Photo: Afripads

5 Reasons to Be Hopeful for the End of Menstruation Taboos in 2017

by Sujan Pariyar Jan 25, 2017

1. The rise of women empowerment programs.

Women empowerment programs focus on educating women, teaching skilled workmanship and awareness about women’s health. In impoverished areas of Asia, many international volunteers teach women to make reusable pads, offering employment — those pads are often distributed to girls who can’t afford to buy them. Women empowerment programs are one of the ethical volunteer projects where volunteers can give their support to a meaningful cause and help women to end of menstruation taboos.

2. Girls are getting a better education.

With the rise of international and national girls sponsorship projects, girls are attending school more and more. Education supports girls to be more independent and knowledgeable about their health. Educated girls are empowering vulnerable girls and involving more women to break taboos related to women’s health.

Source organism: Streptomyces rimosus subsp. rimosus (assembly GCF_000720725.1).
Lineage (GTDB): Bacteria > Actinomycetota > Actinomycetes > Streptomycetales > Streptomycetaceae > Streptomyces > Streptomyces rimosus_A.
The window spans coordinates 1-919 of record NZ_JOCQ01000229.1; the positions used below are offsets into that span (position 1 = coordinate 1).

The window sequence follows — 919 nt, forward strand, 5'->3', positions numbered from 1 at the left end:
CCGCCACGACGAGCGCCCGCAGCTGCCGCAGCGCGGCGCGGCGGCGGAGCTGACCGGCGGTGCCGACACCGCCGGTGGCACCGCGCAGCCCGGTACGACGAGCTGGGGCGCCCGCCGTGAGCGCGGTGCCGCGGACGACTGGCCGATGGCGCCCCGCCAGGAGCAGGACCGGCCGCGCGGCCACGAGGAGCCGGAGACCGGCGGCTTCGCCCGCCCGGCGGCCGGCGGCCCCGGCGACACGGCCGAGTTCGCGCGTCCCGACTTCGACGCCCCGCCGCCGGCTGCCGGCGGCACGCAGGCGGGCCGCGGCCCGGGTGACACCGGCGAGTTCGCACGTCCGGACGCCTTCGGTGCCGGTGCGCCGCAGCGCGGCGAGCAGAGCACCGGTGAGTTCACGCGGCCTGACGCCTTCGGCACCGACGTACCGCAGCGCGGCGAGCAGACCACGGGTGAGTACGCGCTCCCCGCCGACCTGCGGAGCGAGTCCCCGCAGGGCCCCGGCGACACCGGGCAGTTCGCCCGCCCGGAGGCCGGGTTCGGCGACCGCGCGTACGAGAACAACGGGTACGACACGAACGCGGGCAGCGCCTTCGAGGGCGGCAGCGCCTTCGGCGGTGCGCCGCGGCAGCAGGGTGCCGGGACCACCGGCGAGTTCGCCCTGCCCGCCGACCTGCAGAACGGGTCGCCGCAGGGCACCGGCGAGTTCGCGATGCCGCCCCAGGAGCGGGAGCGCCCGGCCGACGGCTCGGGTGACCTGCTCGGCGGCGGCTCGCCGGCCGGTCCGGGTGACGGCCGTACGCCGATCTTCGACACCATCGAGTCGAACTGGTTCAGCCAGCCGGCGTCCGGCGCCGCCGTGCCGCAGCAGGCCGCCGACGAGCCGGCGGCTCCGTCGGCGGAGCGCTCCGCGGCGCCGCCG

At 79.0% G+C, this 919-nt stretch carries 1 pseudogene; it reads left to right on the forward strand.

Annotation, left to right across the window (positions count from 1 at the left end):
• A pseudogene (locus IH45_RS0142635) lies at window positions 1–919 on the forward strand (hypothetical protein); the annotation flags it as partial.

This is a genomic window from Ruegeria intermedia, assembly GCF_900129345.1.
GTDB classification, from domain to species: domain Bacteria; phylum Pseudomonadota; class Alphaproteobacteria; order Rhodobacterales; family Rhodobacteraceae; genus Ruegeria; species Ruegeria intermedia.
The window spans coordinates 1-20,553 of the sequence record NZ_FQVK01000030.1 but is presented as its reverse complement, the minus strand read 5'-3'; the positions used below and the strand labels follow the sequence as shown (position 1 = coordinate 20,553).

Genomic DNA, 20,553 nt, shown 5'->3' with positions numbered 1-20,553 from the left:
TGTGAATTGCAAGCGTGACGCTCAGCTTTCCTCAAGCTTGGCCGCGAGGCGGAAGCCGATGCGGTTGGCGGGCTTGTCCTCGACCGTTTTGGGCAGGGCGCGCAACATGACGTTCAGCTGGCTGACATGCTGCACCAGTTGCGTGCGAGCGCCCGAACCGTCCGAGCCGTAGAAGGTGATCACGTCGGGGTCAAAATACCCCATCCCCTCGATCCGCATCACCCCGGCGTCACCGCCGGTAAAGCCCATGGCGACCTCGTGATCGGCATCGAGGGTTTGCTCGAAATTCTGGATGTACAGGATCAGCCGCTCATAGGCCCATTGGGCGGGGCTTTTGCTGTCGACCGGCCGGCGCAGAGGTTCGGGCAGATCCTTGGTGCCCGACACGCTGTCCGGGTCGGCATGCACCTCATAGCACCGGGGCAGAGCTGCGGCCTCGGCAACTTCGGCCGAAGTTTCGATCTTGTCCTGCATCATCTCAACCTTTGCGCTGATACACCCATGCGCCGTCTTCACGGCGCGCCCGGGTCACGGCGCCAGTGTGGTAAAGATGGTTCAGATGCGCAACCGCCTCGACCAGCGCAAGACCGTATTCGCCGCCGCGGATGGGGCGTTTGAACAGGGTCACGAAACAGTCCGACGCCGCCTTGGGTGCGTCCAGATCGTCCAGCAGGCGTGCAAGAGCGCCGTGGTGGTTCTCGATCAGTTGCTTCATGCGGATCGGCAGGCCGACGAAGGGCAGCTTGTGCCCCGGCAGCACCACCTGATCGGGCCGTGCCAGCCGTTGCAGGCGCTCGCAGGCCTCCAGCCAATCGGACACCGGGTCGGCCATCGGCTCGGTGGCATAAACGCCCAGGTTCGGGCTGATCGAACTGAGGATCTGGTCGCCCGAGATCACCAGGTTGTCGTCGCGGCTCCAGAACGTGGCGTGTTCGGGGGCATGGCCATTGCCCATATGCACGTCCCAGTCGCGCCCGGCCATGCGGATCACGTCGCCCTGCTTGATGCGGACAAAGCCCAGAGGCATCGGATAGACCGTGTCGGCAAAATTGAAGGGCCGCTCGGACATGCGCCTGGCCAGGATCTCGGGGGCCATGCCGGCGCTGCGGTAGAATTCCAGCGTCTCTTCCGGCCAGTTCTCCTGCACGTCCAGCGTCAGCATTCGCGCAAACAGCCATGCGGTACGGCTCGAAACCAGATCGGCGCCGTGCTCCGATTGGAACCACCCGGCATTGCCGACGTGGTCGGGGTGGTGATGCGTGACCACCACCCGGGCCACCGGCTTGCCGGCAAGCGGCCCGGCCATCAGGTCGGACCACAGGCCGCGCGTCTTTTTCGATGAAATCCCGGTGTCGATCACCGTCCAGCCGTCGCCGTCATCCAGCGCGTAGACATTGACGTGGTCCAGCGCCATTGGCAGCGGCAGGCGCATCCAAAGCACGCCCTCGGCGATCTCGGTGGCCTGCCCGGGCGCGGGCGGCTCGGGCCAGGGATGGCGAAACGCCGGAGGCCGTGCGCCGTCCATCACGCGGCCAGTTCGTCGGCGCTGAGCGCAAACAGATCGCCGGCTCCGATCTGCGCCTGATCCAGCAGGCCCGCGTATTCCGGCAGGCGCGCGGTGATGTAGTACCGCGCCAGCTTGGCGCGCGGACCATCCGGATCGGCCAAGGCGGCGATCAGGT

3. The rise of social enterprise.

Many women are acknowledging the effect of menstruation taboos and experiencing the hardship that girls are going through in remote areas. Not having proper access to hygiene and use of cloth or other materials are affecting the health of women. Many enterprises (like Thinx ) are established with the aim to give back to communities for girls in need of proper sanitation and education. Social enterprises are creating sustainable sources of support and building confidence in our girls.

4. The attention of the media.

Media is playing a vital role in bringing awareness to the public about this issue. It is now common to see large media outlet, sharing information about the practices created around this taboo (and their consequences), such as not allowing girls during their period to go into the kitchen or cook, not letting them see boys, or make them eat last and away from others. Shedding light is the first step towards ending these dangerous rituals.

5. Your involvement.

There are girls in different parts of the world who still don’t go to school during their period. Those girls describe their period as the week of shame. There are many reasons for menstruating girls to be left behind or ignored during that time. Both men and women involvements are needed to end those taboos and to practice a healthy lifestyle for our sisters or daughters. Supporting this cause by volunteering in Nepal or Africa in 2017 can benefit many girls around the world.

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